The microstructure obtained when the aluminum-based bearing layer 10 is cast with proper attention to microstructural properties is shown in FIGS. 1 and 2. The fine microstructure imparts a high strength to the aluminum-based bearing layer 10. The aluminum-based bearing layer 10 has silicon particles 12 that are dispersed within the aluminum matrix 14 and have an average size of less than 4 microns in diameter. Furthermore, the maximum length of the soft phase product particles, i.e., the lead or tin is preferably less than 250 microns in size, and even more preferably, less than about 10 microns or less in length. The fine size of the silicon and other constituents imparts a very high fatigue resistance to the aluminum-based bearing layer 10 of the present invention.
The intermediate layer 20 of the present invention is preferably a pure aluminum foil or an aluminum alloy foil that has a lower yield strength than the aluminum-based bearing layer 10. The intermediate layer 20 is sized such that it has a thickness of at least 60 micrometers and preferably between 60 and 120 micrometers after being processed.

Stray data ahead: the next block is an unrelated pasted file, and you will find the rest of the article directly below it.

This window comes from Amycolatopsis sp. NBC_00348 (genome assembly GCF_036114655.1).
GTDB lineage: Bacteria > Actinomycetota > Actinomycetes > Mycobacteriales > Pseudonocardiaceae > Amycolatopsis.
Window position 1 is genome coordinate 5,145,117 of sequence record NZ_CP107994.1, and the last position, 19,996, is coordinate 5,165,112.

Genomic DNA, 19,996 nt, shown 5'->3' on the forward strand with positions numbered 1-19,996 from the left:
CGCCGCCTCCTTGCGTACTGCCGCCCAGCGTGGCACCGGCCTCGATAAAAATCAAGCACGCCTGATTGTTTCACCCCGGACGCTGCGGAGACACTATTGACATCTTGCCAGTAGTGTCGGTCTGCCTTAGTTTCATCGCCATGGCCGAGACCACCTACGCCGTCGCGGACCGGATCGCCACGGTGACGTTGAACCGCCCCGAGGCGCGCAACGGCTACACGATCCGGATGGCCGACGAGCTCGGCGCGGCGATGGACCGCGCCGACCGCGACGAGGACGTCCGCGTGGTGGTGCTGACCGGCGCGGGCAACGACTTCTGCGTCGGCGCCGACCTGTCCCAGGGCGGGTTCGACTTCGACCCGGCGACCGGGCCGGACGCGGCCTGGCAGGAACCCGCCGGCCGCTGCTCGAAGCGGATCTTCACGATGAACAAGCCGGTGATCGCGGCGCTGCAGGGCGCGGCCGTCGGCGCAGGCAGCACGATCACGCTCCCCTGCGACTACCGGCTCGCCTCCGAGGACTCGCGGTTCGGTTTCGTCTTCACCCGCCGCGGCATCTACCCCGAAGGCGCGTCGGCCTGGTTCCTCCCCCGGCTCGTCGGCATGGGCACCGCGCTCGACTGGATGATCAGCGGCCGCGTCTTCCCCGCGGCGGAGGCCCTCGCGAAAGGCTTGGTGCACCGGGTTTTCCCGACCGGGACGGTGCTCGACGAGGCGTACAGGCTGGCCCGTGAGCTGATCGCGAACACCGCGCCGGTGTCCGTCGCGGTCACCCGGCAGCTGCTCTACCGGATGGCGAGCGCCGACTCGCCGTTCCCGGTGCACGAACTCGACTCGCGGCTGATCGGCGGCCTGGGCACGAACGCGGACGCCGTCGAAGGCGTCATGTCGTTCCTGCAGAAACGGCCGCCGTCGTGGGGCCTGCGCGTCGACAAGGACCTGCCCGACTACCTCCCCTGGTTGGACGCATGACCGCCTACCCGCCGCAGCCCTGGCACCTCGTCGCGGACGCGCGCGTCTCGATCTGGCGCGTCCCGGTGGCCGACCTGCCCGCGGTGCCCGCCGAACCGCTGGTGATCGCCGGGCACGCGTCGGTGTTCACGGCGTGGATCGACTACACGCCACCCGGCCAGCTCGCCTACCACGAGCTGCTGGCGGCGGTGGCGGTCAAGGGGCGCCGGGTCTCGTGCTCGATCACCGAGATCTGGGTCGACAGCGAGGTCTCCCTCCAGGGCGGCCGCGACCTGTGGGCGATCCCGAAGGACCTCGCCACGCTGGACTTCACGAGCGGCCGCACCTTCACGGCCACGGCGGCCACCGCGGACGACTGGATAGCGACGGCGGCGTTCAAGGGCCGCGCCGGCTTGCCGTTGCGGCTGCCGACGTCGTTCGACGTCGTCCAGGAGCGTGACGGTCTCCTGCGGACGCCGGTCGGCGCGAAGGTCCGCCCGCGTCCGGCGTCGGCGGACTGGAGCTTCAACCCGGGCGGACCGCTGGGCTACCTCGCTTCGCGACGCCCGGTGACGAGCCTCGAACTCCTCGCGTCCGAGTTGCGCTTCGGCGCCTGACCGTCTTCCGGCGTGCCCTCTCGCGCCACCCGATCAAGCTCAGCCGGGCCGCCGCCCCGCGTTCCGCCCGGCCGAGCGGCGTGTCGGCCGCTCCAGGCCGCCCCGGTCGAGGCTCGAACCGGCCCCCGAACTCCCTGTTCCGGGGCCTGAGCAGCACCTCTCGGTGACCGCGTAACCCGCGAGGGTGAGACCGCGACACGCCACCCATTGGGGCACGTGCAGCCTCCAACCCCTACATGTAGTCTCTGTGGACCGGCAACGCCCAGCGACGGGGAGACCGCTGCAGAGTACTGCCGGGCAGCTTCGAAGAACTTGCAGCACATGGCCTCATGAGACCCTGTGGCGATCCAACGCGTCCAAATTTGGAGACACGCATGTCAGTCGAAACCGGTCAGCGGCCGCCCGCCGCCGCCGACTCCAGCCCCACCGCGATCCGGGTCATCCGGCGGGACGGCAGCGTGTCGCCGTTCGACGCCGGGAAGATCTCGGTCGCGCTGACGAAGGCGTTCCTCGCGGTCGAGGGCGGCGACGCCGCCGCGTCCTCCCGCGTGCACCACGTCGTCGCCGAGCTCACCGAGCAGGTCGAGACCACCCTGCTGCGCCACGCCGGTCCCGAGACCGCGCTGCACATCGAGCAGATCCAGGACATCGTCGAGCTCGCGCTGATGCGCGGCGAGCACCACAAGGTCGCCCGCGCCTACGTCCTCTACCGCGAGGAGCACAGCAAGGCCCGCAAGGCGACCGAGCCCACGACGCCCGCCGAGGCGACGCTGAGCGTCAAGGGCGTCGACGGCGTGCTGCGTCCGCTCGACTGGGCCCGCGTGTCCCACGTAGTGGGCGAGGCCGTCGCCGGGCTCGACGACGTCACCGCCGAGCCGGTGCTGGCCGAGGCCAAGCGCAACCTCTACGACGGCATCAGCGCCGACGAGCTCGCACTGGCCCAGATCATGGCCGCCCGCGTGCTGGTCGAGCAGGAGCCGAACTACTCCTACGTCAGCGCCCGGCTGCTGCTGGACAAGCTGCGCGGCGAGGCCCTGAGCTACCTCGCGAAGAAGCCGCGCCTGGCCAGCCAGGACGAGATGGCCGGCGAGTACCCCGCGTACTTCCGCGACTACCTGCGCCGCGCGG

There is also disclosed a method of manufacturing a composite bearing including the steps of: a) casting an aluminum alloy to produce an aluminum-based bearing layer having silicon particles of less than 4 microns in an average diameter dispersed uniformly therein, and a soft phase having a maximum length of 250 microns; b) cladding an aluminum-based intermediate layer material to said aluminum-based bearing layer to produce a bi-metal lining; and c) hot or cold bonding a steel backing layer to said bi-metal lining.